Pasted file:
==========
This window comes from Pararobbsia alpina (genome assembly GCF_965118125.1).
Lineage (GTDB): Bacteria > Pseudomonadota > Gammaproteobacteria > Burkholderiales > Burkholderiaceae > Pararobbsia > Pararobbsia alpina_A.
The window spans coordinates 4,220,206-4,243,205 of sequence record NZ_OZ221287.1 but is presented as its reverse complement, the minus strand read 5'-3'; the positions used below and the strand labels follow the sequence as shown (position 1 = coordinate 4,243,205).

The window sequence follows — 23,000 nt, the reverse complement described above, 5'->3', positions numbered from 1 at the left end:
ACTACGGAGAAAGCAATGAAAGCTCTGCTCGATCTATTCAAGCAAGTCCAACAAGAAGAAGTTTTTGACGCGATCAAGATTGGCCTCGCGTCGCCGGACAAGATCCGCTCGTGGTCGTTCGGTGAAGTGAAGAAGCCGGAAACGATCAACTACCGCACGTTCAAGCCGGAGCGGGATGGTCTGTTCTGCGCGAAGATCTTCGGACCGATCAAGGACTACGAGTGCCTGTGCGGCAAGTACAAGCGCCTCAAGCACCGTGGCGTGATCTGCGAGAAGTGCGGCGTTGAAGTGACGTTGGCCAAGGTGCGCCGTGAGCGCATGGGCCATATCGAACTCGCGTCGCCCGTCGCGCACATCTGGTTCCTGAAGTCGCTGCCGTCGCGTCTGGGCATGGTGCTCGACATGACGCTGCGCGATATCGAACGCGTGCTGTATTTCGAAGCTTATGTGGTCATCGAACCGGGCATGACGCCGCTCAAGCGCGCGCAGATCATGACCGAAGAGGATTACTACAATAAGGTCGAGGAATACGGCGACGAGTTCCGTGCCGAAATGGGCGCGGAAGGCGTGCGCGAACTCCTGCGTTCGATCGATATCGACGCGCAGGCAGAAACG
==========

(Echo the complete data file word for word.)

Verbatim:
This window comes from Pararobbsia alpina (genome assembly GCF_965118125.1).
Lineage (GTDB): Bacteria > Pseudomonadota > Gammaproteobacteria > Burkholderiales > Burkholderiaceae > Pararobbsia > Pararobbsia alpina_A.
The window spans coordinates 4,220,206-4,243,205 of sequence record NZ_OZ221287.1 but is presented as its reverse complement, the minus strand read 5'-3'; the positions used below and the strand labels follow the sequence as shown (position 1 = coordinate 4,243,205).

The window sequence follows — 23,000 nt, the reverse complement described above, 5'->3', positions numbered from 1 at the left end:
ACTACGGAGAAAGCAATGAAAGCTCTGCTCGATCTATTCAAGCAAGTCCAACAAGAAGAAGTTTTTGACGCGATCAAGATTGGCCTCGCGTCGCCGGACAAGATCCGCTCGTGGTCGTTCGGTGAAGTGAAGAAGCCGGAAACGATCAACTACCGCACGTTCAAGCCGGAGCGGGATGGTCTGTTCTGCGCGAAGATCTTCGGACCGATCAAGGACTACGAGTGCCTGTGCGGCAAGTACAAGCGCCTCAAGCACCGTGGCGTGATCTGCGAGAAGTGCGGCGTTGAAGTGACGTTGGCCAAGGTGCGCCGTGAGCGCATGGGCCATATCGAACTCGCGTCGCCCGTCGCGCACATCTGGTTCCTGAAGTCGCTGCCGTCGCGTCTGGGCATGGTGCTCGACATGACGCTGCGCGATATCGAACGCGTGCTGTATTTCGAAGCTTATGTGGTCATCGAACCGGGCATGACGCCGCTCAAGCGCGCGCAGATCATGACCGAAGAGGATTACTACAATAAGGTCGAGGAATACGGCGACGAGTTCCGTGCCGAAATGGGCGCGGAAGGCGTGCGCGAACTCCTGCGTTCGATCGATATCGACGCGCAGGCAGAAACG